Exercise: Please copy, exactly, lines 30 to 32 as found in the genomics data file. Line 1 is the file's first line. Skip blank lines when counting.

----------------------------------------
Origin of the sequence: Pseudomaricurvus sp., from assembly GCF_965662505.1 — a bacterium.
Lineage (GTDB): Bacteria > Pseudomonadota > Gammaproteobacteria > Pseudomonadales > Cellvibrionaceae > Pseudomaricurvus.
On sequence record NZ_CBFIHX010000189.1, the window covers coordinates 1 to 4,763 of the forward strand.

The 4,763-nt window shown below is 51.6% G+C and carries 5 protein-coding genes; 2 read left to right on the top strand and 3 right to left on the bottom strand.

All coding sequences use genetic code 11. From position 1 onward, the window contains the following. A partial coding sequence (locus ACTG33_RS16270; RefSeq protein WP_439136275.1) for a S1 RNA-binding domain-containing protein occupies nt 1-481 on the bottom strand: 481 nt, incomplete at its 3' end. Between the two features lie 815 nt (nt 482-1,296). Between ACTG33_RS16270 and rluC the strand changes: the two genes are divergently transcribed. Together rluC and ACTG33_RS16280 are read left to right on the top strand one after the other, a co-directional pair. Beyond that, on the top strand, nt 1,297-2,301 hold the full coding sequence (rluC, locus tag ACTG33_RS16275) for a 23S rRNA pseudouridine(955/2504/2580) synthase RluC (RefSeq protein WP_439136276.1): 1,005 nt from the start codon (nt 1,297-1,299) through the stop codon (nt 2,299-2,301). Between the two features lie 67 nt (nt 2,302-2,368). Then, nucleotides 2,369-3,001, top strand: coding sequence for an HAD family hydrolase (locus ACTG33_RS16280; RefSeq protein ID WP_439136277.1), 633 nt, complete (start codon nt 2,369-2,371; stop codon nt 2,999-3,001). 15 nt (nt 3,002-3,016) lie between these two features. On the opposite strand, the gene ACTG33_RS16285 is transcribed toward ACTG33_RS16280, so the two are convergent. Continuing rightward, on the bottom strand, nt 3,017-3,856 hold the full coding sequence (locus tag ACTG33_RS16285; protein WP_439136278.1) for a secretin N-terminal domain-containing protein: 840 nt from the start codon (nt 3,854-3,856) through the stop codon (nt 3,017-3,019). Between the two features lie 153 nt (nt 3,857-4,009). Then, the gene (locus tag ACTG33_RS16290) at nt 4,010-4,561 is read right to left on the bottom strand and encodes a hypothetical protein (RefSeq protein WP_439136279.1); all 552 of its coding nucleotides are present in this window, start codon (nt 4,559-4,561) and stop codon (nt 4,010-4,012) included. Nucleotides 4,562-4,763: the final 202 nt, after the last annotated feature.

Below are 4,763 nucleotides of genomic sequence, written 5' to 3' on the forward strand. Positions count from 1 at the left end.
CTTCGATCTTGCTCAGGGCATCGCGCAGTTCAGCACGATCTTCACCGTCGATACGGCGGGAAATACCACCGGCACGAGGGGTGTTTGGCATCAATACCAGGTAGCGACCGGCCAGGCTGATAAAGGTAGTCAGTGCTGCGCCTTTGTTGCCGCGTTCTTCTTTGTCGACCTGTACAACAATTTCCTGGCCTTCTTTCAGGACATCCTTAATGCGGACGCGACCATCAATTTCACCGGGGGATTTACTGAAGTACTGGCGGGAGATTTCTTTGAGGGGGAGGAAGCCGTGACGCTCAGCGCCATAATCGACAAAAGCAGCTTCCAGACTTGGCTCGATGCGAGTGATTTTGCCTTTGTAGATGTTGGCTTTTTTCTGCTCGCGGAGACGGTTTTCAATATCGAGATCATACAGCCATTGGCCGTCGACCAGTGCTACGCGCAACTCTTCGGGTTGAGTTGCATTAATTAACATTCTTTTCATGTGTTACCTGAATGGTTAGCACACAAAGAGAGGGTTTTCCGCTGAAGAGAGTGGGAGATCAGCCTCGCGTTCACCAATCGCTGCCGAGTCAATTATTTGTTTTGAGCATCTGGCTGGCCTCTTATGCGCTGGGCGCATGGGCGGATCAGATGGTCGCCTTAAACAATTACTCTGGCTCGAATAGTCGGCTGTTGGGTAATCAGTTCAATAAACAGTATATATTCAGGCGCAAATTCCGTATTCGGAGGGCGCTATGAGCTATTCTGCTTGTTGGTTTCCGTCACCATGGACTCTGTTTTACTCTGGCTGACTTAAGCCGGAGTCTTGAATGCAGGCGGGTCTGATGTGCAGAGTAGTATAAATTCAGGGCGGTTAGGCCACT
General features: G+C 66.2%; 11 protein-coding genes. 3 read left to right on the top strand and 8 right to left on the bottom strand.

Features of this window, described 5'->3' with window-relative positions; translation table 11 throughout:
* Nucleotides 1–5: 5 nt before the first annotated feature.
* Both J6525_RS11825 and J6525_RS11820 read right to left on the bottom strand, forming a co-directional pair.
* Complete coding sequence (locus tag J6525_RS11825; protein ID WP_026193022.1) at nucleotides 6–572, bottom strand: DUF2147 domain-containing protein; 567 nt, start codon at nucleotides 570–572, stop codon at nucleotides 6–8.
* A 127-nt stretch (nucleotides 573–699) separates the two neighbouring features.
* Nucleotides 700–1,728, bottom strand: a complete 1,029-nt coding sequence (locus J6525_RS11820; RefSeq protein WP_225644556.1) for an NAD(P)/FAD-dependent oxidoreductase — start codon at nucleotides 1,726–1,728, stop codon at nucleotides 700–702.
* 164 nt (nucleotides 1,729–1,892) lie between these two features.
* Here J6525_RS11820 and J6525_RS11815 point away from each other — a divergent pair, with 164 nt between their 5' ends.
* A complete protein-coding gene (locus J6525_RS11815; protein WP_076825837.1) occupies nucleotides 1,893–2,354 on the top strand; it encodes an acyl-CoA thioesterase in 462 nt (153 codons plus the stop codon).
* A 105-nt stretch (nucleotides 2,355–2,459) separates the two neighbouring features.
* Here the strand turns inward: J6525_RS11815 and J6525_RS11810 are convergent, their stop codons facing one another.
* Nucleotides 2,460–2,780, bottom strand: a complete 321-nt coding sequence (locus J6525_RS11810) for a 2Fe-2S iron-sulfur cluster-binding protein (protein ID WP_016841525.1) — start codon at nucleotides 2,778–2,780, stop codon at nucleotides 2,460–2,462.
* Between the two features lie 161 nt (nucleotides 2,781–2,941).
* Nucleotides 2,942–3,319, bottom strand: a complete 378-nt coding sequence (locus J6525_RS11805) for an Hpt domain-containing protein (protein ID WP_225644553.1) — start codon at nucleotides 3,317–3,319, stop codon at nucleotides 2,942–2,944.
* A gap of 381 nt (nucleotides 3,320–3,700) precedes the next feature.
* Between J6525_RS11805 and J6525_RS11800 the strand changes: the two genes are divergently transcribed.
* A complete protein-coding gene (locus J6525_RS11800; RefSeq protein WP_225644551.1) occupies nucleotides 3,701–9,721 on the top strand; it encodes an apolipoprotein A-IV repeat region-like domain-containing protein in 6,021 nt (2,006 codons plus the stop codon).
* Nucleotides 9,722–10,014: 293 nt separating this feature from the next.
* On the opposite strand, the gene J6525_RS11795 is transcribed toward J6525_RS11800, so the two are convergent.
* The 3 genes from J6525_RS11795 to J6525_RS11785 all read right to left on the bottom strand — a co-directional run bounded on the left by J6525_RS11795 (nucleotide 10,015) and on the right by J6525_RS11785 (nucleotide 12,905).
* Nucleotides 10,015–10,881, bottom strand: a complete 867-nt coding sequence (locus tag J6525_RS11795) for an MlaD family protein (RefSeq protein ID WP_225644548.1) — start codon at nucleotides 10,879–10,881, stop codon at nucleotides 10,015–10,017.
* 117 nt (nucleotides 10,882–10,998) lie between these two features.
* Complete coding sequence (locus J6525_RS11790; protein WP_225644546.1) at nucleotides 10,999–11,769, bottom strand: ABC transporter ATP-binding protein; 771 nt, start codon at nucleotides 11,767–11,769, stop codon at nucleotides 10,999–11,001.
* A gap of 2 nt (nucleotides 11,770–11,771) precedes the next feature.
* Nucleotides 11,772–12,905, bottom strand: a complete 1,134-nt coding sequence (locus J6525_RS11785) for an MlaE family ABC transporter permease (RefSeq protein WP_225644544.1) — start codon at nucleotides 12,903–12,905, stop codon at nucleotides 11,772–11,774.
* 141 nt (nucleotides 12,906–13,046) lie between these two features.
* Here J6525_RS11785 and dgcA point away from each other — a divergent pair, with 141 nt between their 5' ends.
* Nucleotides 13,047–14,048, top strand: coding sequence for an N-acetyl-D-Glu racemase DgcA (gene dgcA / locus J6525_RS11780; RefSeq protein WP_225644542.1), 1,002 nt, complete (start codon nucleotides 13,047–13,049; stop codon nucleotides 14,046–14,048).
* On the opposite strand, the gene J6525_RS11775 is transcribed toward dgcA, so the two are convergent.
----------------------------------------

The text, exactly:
* 117 nt (nucleotides 10,882–10,998) lie between these two features.
* Complete coding sequence (locus J6525_RS11790; protein WP_225644546.1) at nucleotides 10,999–11,769, bottom strand: ABC transporter ATP-binding protein; 771 nt, start codon at nucleotides 11,767–11,769, stop codon at nucleotides 10,999–11,001.
* A gap of 2 nt (nucleotides 11,770–11,771) precedes the next feature.